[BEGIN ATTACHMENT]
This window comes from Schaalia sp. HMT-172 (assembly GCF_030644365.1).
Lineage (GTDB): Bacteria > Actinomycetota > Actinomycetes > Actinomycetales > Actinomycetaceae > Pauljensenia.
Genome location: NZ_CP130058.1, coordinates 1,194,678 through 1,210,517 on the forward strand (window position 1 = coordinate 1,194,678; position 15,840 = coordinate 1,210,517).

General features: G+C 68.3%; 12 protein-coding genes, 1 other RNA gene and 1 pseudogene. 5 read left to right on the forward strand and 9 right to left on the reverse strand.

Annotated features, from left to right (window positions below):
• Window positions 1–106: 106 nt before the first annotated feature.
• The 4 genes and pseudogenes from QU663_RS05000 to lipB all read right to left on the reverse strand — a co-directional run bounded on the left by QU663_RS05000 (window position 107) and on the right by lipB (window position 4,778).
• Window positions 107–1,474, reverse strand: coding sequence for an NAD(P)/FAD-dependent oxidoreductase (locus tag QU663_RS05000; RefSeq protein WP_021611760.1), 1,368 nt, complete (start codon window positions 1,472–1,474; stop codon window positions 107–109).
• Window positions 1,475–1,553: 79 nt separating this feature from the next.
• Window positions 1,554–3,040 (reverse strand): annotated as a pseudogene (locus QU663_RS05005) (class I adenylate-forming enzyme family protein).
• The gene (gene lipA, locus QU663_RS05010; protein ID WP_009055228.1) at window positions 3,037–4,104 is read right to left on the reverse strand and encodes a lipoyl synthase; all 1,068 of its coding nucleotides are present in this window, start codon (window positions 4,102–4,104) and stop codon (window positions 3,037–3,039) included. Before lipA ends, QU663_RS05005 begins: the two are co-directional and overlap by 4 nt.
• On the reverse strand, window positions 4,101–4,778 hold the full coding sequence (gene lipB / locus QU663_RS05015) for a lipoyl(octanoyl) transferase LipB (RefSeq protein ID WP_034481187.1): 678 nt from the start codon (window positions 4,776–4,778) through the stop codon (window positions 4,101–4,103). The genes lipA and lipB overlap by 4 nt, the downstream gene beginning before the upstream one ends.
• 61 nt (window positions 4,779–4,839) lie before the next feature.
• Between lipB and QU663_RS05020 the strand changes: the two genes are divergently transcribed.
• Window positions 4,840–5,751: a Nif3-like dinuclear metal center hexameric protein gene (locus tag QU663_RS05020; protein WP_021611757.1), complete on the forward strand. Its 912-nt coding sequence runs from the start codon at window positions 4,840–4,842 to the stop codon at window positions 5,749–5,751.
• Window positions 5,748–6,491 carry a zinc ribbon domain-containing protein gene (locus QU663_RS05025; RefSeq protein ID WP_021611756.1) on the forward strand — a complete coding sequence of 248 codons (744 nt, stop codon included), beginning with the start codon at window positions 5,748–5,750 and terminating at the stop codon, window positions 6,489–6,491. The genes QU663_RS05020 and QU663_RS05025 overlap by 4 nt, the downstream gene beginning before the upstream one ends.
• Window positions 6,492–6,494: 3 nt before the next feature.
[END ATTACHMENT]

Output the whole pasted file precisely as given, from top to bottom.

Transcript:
This window comes from Schaalia sp. HMT-172 (assembly GCF_030644365.1).
Lineage (GTDB): Bacteria > Actinomycetota > Actinomycetes > Actinomycetales > Actinomycetaceae > Pauljensenia.
Genome location: NZ_CP130058.1, coordinates 1,194,678 through 1,210,517 on the forward strand (window position 1 = coordinate 1,194,678; position 15,840 = coordinate 1,210,517).

General features: G+C 68.3%; 12 protein-coding genes, 1 other RNA gene and 1 pseudogene. 5 read left to right on the forward strand and 9 right to left on the reverse strand.

Annotated features, from left to right (window positions below):
• Window positions 1–106: 106 nt before the first annotated feature.
• The 4 genes and pseudogenes from QU663_RS05000 to lipB all read right to left on the reverse strand — a co-directional run bounded on the left by QU663_RS05000 (window position 107) and on the right by lipB (window position 4,778).
• Window positions 107–1,474, reverse strand: coding sequence for an NAD(P)/FAD-dependent oxidoreductase (locus tag QU663_RS05000; RefSeq protein WP_021611760.1), 1,368 nt, complete (start codon window positions 1,472–1,474; stop codon window positions 107–109).
• Window positions 1,475–1,553: 79 nt separating this feature from the next.
• Window positions 1,554–3,040 (reverse strand): annotated as a pseudogene (locus QU663_RS05005) (class I adenylate-forming enzyme family protein).
• The gene (gene lipA, locus QU663_RS05010; protein ID WP_009055228.1) at window positions 3,037–4,104 is read right to left on the reverse strand and encodes a lipoyl synthase; all 1,068 of its coding nucleotides are present in this window, start codon (window positions 4,102–4,104) and stop codon (window positions 3,037–3,039) included. Before lipA ends, QU663_RS05005 begins: the two are co-directional and overlap by 4 nt.
• On the reverse strand, window positions 4,101–4,778 hold the full coding sequence (gene lipB / locus QU663_RS05015) for a lipoyl(octanoyl) transferase LipB (RefSeq protein ID WP_034481187.1): 678 nt from the start codon (window positions 4,776–4,778) through the stop codon (window positions 4,101–4,103). The genes lipA and lipB overlap by 4 nt, the downstream gene beginning before the upstream one ends.
• 61 nt (window positions 4,779–4,839) lie before the next feature.
• Between lipB and QU663_RS05020 the strand changes: the two genes are divergently transcribed.
• Window positions 4,840–5,751: a Nif3-like dinuclear metal center hexameric protein gene (locus tag QU663_RS05020; protein WP_021611757.1), complete on the forward strand. Its 912-nt coding sequence runs from the start codon at window positions 4,840–4,842 to the stop codon at window positions 5,749–5,751.
• Window positions 5,748–6,491 carry a zinc ribbon domain-containing protein gene (locus QU663_RS05025; RefSeq protein ID WP_021611756.1) on the forward strand — a complete coding sequence of 248 codons (744 nt, stop codon included), beginning with the start codon at window positions 5,748–5,750 and terminating at the stop codon, window positions 6,489–6,491. The genes QU663_RS05020 and QU663_RS05025 overlap by 4 nt, the downstream gene beginning before the upstream one ends.
• Window positions 6,492–6,494: 3 nt before the next feature.